Paul is a year older than Sebastian and they raced together in the 2006 Formula 3 Euro Series season. They both raced for ASM a French-based team that had dominated the Euro Series for the last three seasons with three Drivers’ and Teams’ Championship titles in succession.

Of the 10 poles contested, Di Resta won 5 to Vettel’s 1 and in the 20 rounds of racing the Scott won 5 to the German’s 4 and finished with 86 points, 11 clear of Sebastian Vettel. Lewis had romped this championship the year before.

When Vettel joined F1 ahead of Paul, he commented, “He shouldn’t have gotten there before me.”

During 2006 there were 4 other drivers who eventually made it into F1 – Sebastian Buemi, Kamui Kobayashi, Giedo Van de Garde and Romain Grosjean.

Paul must be disappointed to see the McLaren-Honda deal come to fruition because his chance of getting a top drive that is Mercedes powered has now been halved. He surely will struggle to be considered as a replacement for either Hamilton or Rosberg and maybe Paul now see’s his best opportunity to be Felipe Massa’s Ferrari at the end of this year.

Pirelli Backtrack

As was stated firmly on TJ13 last week, the sporting regulations would only allow tyre constructions and compounds to be changed if all the teams agreed, or for safety reasons. This is the case regardless of whether there is a Concorde agreement in place or not.

Pirelli appear to have backtracked from their first position stating they wanted to change the tyres to reduce the number of stops. Paul Hembery tells Reuters today, the aim was “to make the changes that you have to make with minimal disturbance to the sporting equity. What we’re trying to do is find the mid ground and that’s where we’re at. The changes required would appear less than first envisaged.”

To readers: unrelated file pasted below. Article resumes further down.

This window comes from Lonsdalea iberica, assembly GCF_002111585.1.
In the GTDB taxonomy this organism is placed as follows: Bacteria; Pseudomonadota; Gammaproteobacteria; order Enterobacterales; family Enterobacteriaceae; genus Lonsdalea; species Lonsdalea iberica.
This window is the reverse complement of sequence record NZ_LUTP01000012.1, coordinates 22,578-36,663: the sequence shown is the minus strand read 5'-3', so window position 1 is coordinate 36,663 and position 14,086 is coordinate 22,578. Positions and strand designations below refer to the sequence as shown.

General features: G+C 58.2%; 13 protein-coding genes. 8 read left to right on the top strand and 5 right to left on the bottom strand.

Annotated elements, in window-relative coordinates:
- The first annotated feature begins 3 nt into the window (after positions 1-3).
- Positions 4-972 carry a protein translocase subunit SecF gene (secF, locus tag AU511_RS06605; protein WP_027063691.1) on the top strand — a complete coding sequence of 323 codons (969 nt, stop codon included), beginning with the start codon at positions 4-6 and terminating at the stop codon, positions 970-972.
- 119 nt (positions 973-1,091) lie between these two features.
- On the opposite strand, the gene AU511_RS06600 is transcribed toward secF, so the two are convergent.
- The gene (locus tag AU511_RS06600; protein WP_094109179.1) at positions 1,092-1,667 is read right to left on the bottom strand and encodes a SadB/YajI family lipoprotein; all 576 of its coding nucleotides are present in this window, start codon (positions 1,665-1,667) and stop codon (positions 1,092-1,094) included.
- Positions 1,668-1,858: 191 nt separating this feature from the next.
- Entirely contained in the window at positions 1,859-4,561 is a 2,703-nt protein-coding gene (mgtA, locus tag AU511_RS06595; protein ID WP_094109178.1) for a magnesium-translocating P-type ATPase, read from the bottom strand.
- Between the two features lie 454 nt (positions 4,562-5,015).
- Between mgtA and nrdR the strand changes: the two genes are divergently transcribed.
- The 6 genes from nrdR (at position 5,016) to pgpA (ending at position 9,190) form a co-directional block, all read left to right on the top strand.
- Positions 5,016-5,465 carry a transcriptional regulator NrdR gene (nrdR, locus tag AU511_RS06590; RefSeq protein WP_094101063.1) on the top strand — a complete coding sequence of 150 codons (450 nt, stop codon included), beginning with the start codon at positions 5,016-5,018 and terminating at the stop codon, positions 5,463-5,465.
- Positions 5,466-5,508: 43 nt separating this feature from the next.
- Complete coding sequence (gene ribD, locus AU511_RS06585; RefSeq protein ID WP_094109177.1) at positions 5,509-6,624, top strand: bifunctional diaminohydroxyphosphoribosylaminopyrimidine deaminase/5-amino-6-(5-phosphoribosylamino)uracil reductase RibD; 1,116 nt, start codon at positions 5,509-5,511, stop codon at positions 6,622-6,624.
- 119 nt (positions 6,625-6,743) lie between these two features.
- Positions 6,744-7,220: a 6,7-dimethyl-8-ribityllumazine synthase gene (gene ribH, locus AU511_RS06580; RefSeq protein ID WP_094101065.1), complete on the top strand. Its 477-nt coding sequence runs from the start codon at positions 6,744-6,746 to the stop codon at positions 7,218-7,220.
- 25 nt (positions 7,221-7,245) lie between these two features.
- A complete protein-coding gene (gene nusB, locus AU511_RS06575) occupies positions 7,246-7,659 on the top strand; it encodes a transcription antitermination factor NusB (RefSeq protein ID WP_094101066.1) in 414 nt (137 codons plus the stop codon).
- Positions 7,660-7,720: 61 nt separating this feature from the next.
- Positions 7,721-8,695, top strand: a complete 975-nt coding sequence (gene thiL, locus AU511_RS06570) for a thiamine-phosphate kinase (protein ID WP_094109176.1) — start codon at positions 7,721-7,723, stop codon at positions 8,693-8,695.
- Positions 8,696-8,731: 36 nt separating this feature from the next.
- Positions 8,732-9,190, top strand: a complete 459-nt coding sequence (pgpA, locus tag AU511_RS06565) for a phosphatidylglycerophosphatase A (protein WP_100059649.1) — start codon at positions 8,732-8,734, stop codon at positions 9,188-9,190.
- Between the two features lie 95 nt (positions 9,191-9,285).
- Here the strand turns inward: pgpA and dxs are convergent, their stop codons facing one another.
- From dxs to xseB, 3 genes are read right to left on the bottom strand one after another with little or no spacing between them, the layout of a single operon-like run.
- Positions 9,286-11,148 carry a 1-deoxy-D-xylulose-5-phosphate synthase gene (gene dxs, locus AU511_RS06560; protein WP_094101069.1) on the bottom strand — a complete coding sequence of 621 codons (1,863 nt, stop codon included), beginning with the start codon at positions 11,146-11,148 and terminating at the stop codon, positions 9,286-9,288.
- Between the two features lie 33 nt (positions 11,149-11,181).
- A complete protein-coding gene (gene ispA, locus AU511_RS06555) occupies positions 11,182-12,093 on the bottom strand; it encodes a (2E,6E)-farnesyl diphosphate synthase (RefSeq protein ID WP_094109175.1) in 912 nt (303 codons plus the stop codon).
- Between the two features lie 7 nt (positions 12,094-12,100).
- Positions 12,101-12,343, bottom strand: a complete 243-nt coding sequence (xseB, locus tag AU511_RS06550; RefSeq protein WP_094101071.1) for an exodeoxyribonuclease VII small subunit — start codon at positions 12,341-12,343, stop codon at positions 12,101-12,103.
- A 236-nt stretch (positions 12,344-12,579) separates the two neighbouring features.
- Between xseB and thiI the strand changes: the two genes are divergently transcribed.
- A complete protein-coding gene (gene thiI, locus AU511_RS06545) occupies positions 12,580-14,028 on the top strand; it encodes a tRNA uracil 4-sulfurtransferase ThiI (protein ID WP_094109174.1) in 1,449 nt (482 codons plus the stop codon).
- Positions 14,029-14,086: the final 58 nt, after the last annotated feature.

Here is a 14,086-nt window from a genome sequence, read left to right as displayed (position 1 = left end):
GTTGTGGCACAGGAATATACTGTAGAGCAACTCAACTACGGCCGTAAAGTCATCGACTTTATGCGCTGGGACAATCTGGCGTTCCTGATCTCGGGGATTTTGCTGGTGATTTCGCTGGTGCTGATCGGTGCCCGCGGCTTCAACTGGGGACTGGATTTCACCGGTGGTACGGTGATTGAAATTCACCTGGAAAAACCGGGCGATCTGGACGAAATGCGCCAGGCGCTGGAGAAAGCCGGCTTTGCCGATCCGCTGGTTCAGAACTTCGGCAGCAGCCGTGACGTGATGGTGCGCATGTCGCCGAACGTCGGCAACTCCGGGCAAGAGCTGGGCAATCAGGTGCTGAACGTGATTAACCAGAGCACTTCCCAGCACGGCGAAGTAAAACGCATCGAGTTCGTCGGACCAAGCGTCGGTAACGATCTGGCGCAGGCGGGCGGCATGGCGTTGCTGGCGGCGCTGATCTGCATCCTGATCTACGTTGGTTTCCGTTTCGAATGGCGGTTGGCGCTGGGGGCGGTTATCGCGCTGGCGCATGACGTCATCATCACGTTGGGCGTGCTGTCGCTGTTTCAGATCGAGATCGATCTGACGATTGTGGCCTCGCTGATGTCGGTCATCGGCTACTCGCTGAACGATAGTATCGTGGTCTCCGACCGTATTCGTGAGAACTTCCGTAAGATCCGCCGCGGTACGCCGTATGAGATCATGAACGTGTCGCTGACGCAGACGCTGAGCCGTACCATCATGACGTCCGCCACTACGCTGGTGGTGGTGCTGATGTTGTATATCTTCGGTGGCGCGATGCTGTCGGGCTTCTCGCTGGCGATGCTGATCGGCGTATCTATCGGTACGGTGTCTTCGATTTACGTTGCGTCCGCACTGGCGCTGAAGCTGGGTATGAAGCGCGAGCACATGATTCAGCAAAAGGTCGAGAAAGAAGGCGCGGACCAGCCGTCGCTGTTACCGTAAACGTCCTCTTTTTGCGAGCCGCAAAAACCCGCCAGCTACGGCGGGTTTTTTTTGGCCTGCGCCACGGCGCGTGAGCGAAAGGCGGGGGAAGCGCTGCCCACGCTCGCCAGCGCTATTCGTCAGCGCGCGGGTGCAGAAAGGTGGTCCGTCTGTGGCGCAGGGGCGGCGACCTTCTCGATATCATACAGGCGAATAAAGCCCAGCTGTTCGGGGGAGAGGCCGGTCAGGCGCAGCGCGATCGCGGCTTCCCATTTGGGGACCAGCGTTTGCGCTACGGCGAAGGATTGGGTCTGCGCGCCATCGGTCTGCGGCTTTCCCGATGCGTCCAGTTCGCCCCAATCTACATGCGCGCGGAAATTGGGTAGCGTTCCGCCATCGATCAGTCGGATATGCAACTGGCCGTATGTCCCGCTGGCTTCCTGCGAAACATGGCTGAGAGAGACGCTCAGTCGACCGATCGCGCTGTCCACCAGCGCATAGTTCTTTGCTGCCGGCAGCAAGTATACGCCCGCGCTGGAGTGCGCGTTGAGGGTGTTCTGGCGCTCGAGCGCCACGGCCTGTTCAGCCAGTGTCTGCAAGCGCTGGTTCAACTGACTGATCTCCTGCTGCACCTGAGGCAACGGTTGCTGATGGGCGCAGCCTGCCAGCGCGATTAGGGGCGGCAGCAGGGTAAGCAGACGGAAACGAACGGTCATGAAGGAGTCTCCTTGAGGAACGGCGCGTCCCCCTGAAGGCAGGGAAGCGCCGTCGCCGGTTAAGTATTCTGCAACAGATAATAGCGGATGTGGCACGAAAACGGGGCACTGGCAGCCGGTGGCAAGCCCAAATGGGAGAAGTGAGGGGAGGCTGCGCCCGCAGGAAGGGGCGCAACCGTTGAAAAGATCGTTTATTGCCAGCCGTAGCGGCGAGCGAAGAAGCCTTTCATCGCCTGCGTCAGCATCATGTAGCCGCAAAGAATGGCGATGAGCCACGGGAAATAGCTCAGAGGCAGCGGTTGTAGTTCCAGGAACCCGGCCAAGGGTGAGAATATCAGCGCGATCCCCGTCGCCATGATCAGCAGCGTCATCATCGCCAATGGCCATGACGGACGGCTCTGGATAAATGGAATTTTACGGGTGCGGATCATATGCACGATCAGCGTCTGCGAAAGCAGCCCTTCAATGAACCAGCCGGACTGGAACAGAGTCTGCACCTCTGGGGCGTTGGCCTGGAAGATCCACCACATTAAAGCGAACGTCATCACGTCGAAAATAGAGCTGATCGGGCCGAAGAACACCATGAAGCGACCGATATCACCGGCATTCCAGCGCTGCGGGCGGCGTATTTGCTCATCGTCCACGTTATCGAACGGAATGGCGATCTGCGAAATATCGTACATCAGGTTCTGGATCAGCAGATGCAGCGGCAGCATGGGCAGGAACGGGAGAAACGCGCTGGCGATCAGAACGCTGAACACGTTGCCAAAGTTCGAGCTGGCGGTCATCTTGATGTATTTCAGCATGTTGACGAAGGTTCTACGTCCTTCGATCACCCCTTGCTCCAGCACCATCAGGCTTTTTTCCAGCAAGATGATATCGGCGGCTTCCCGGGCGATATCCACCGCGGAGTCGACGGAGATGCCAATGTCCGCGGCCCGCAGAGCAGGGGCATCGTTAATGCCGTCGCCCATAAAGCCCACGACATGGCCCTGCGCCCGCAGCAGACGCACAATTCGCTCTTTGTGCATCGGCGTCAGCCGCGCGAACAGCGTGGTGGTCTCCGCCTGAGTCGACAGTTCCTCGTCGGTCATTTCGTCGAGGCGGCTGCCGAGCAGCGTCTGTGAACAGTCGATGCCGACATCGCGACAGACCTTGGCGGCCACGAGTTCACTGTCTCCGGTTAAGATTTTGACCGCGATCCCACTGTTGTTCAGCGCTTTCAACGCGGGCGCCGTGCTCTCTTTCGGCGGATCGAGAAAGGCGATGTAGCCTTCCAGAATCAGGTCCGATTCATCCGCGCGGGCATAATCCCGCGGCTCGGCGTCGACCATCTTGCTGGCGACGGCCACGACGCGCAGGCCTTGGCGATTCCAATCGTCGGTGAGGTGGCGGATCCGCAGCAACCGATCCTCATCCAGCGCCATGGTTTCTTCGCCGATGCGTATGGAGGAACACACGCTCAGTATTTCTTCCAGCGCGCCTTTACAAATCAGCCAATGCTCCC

Lotus wheeled out Eric to complain about the proposed changes and he stated they had worked specifically to the specification to develop the E21 chassis. Ferrari were more threatening, they pulled a classic Scicilian move by sending Mr. Hembery a message from a horses head.

Paul recognises that, “Some teams have worked in a certain way to maximise the tyre and chassis package and they don’t want that to be lost by radical change. We’re trying to find something that is sportingly equitable amongst the vast majority that allows us to rid ourselves of the tread (problem). We’re hopeful we can do that without making such a change that would radically alter the work of any team so far.”

TJ13 predicted it would take a shift in Pirelli’s position for any change to be legitimate. Hembery is now saying changes will be made to “rid ourselves of the tread (problem)”. Previously the ‘tread problem’ was in fact a newer and safer construction method which enabled the tyre to deflate more safely and slowly.

It is not inconceivable having fought back successfully against significant change being made to the 2013 tyres, certain teams could push even further and demand no change at all. The reason being that Pirelli’s position was that the ‘delaminating’ tread was in fact perfectly safe.

While Felipe Massa suffered punctures twice in Bahrain, Fernando Alonso benefited from the tyre slowly deflating which allowed him to pit without incident for a final set of tyres on the way to his win last week in Barcelona.

Austrian broadcaster ORF considers dropping F1

It appears there has been a change in legislation in Austria and the free to air public broadcaster ORF is losing tax exemptions of some 30m Euros. This is forcing them to consider their programme scheduling beyond 2014 and F1 as a big cost number is in the frame.

Clearly the organisation will have to find substantial savings, but this kind of talk in Austria should be taboo.